Step 5: Get the word out

Doing things publicly, whether through blogs and newsletters or other communication vehicles, connects employees within agencies and across the government. Being open and transparent fosters community, shares knowledge across different organizations, and makes government stronger.

In parallel, you can also work within existing agency processes. Many federal employees need to create individual development plans — tools to help them outline their careers and chart their professional paths. GovConnect can help as an employee maps out their career development, and the following text outlines how to make that happen.

What mechanisms already exist within the federal agency to alert new and current employees about advancement opportunities, career plans, and self-evaluation techniques that align them to the agency’s goals, mission, and objectives?

  • [Create a strong message]
  • [Find and win support]
  • [Create a phased approach to marketing]

Continuous feedback is essential for a partnership between employees and their supervisors when it comes to career guidance. Similarly, marketing your agile workforce initiative requires multiple approaches which happen in different phases to appeal to different audiences.

Create a strong message

Success for GovConnect depends on the clear articulation — and operational delivery — of a well-defined value proposition.

A strong and resonant message has the power to unite employees around a true reflection of them, creating a sense of pride and forward momentum even in the face of challenges as the program expands.

Find and win support

In order to gain attention, participation, and support from mid- and top-level leaders, internal champions will need to overtly leverage all the strengths of GovConnect.

In developing a brand strategy, solicit the support of your agency’s outreach, communications, multimedia and social media specialists. Your charge is to introduce not only a new program, but to re-introduce your agency as a niche brand for innovation in a particular subject or discipline — veterans’ affairs, energy, health and human services — or other core attributes, not only in your region but beyond.

GovConnect represents a way for employees to create strategic niche partnerships throughout their agencies and across the federal government.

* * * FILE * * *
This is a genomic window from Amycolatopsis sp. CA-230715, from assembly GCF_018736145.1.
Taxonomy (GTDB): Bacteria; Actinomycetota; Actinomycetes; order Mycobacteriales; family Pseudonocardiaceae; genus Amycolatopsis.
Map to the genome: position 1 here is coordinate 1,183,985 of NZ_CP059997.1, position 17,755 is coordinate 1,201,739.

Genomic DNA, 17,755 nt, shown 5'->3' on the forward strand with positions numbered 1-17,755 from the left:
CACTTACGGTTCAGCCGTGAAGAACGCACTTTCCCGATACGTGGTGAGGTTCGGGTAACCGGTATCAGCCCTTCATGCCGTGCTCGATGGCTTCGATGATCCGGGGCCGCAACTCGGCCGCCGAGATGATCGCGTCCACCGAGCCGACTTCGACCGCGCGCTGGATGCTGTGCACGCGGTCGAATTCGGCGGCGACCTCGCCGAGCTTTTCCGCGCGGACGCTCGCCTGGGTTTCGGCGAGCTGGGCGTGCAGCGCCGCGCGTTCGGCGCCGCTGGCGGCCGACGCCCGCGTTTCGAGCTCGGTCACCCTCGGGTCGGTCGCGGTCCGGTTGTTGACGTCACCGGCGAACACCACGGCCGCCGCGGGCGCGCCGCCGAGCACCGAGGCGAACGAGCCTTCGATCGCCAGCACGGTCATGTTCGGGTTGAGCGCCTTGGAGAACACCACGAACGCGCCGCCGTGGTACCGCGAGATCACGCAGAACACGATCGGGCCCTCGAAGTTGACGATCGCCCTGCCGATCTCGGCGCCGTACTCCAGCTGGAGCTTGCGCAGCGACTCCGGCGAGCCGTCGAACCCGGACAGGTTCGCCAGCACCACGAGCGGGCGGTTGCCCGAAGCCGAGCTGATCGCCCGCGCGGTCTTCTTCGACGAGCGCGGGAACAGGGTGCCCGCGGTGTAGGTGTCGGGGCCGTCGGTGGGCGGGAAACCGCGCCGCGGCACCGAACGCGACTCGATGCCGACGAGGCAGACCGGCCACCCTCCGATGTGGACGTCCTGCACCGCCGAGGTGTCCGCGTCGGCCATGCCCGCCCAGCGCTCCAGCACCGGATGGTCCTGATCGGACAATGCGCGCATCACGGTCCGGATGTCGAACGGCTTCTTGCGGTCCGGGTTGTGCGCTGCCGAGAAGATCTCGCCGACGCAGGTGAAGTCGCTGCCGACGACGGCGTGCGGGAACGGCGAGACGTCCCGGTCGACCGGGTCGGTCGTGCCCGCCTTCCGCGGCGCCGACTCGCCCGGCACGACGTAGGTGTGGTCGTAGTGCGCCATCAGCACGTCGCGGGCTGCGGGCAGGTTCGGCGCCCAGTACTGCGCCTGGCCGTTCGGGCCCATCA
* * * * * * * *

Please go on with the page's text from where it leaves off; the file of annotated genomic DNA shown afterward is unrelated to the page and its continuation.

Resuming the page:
In order to successfully claim this position, internal champions will need to calibrate the agency’s brand, bridging current market and audience expectations with existing attributes, assets and strengths that are true and authentic to your organization.

Create a phased approach to marketing

Internal communications must focus on connecting employees to the agency and its strategic goals, and supporting employees in understanding how their roles and career development plans support your mission.

The need to connect with your employees through focused, effective communications has never been stronger as your organization focuses on financial strength, responds to challenges in the marketplace, and charts its path for success.

Effective communications can help engage employees to meet these challenges and keep the agency on a path of success.

Plan your approach

  • Plan and deliver meaningful communications
    • Educate, inform, and engage employees about organization-wide priorities, news, events, and topics.
    • Define goals and priorities to employees and provide updates on your progress.
    • Develop and execute effective communications that are strategic, timely, meaningful, and targeted.
    • Assist departments and teams throughout the organization with the development and execution of targeted and effective communications around priority news and information associated with the program.
    • Stress quality over quantity — focus on strategic priorities through a well-developed plan so events, and topics.
    • Define goals and priorities clearly, and explain the “why.” Help staff on all levels understand the connection the program has to your strategic goals and decisions.
  • Engage and connect
    • Connect senior leadership to employees and increase middle management visibility — the frontline for advocacy.